As a former Time magazine “Person of the Year” myself (2006—look it up), I was intrigued by the editors’ choice of my latest successor: As you may have heard by now, POY for 2011 is “The Protester,” an amalgam of Occupy Wall Street and people being gunned down in the Middle East.

Since the visage on the magazine’s cover is half concealed behind a mask, I am going to hazard a wild and crazy guess that it belongs to somebody risking something more lethal than the warm embrace of President Obama or kind words from Nancy Pelosi, scary though those might be.

The essay that accompanies the award is a gem. Penned by former New York Magazine editor Kurt Andersen, it utterly fails to distinguish between spoiled brats, heroes, and dangerous radicals. They’re all part of the same phenomenon. As Andersen puts it, "Everywhere, it seems, people said they'd had enough."

I guess the Occupy crowd had had enough of sitting around the student center debating gender theory or taking courses in the epistemology of Lady Gaga, while racking up enormous college loan debts and then finding to their consternation that debts don’t pay themselves (they want us to pay them, and, given President Obama’s propensities, I fear that we may).

Some of us might find it difficult to lump the Occupy Wall Street protestors, featured in a New York Observer fashion spread ("Hottest People at Occupy Wall Street") with the poor Tunisian vegetable vendor—his dream was to own a truck—who set himself on fire because he wanted liberty.

From Andersen's vantage point, however, it’s all the same—and it’s, like, wow:

It's remarkable how much the protest vanguards share. Everywhere they are disproportionately young, middle class and educated.

That Andersen, well into middle age, is still enamored of the hip is quite obvious and not at all attractive. The New York Observer should do another protest fashion shoot, this one on the protestors Andersen describes: filmmakers, a jobless philosophy major at Occupy, and a Muslim Brotherhood member with a Tigger Notebook–oh, my! The problem with TIMEs' take of the protests of 2011 is that it is unserious.

Although Andersen’s essay is presented as deep thinking and peppered with erudition, the lead-in to the protestor photo spread gives the game away—this is really about fashion. For TIME, the Arab Spring and Occupy Wall Street are a trend story. Here is the lead in:

We’re in the business of making icons. From immortal covers to probing profiles to our annual Person of the Year, TIME has always shaped the first draft of history with the personalities and moments that mattered most. We get iconic.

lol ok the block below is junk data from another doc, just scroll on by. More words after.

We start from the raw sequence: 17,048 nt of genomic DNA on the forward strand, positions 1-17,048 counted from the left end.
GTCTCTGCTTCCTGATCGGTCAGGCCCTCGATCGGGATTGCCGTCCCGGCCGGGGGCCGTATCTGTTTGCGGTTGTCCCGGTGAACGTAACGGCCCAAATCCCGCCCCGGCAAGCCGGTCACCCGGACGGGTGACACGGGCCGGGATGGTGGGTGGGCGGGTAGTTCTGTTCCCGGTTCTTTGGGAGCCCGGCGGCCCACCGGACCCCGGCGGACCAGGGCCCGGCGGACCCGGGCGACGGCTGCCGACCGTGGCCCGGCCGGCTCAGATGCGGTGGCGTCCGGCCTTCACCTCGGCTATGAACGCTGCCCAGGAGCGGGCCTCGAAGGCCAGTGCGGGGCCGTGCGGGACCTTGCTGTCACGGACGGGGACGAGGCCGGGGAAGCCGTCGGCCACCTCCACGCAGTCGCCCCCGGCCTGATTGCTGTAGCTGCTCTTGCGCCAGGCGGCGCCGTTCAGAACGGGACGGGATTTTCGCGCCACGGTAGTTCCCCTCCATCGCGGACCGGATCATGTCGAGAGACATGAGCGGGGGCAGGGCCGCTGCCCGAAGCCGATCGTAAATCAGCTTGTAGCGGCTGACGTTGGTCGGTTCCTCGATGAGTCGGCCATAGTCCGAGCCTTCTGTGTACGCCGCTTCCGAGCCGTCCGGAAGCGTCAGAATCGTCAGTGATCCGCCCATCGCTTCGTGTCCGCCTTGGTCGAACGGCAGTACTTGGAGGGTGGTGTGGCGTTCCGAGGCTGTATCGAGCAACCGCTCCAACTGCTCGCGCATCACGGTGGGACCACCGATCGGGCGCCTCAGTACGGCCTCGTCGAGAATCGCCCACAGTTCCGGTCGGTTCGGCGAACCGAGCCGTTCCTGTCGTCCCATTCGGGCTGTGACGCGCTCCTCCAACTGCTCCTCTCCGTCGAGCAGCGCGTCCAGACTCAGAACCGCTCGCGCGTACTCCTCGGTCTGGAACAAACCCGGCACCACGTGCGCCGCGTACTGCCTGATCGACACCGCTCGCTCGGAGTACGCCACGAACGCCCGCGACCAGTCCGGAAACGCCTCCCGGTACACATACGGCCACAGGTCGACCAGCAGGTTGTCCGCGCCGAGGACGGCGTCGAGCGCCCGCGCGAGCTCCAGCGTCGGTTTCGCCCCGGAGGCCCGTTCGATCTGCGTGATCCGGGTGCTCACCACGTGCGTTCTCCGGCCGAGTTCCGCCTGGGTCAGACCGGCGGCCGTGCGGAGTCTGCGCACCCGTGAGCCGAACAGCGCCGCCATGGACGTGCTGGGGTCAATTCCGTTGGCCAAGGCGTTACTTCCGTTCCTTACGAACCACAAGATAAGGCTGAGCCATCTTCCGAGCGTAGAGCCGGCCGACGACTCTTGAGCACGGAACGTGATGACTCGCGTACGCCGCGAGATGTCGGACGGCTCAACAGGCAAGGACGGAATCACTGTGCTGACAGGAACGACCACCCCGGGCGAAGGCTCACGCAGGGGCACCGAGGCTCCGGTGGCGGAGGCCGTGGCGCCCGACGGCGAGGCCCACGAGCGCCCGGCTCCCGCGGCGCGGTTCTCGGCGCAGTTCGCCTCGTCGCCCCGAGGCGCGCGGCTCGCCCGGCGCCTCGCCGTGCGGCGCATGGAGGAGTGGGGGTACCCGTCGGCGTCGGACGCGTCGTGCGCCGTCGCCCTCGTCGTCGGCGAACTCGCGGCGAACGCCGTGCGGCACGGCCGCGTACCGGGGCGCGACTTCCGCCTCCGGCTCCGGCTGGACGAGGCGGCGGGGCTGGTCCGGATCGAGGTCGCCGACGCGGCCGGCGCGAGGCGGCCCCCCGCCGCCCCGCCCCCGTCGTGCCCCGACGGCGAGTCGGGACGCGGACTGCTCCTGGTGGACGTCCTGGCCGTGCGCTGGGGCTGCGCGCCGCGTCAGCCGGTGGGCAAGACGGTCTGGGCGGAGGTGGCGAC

What we don’t get is any meaningful discussion of these protestors. The Athens protestors (rioters is a better word) are demanding endless government subsidies, pursuing policies that could bankrupt Greece and spread to Europe and the U.S. The Syrian protestors, by contrast, are risking their lives to topple a ruthless regime. These are very different endeavors, thrown together in one big, superficial cocktail party.

Protestors have long enticed Americans' imagination, because we celebrate those who risk everything to stand up for their cause. Individuals fighting corrupt systems have helped reshape our country, and the world, and bring about greater justice. Yet the issues behind the protests matter. The act of protesting—sitting around with placards and turning parks into encampments—isn't particularly noble. It's the cause itself that gives the protest its power, not the protestors for their own sake.

Yet what is Occupy's cause and what are they doing to advance it? Andersen avoids such details, but hopes they will have lasting impact:

The wisest Occupiers understand that these are very early days. But as long as government in Washington — like government in Europe — remains paralyzed, I don't see the Occupiers and Indignados giving up or losing traction or protest ceasing to be the defining political mode.

Are the “wisest Occupiers”(a high concept) the thugs who shoved a grandmother to the ground in Washington, D.C.? The ones who cost members of the 99 percent wages by shutting down neighborhood businesses or busy ports? The one who defecated on a police car? The working class heroes who filled 75 Wal-Mart carts with merchandise and fled, leaving the mess for hardworking clerks? Or the exemplary citizens who kept people awake all night with their incessant drumming?

What are they fighting for? Apparently among their highest aims is to have taxpayers foot the bill for them to attend thought-provoking university's courses, like the one that will be offered by New York University on the Occupy protest itself next year. As Fox News reports:

The Occupy Wall Street demonstrations are catching on across the United states, linking to popular discontent with economic inequality and financial greed and malfeasance around the globe," says a flyer for the course distributed by its professor, Lisa Duggan. "This course is designed to provide a background for these momentous events.

So here is a movement driven by college debt and joblessness. And here is a course that will contribute to both.

Occupy has become a Rorschach test. You can pretty much tell where someone stands on most political issues, matters of personal responsibility, and view of the free market by where they stand on Occupy Wall Street. Time's glorification of Occupy Wall Street reveals little about the nature of protest but everything about the mentality of an increasingly out of touch media and liberal elite.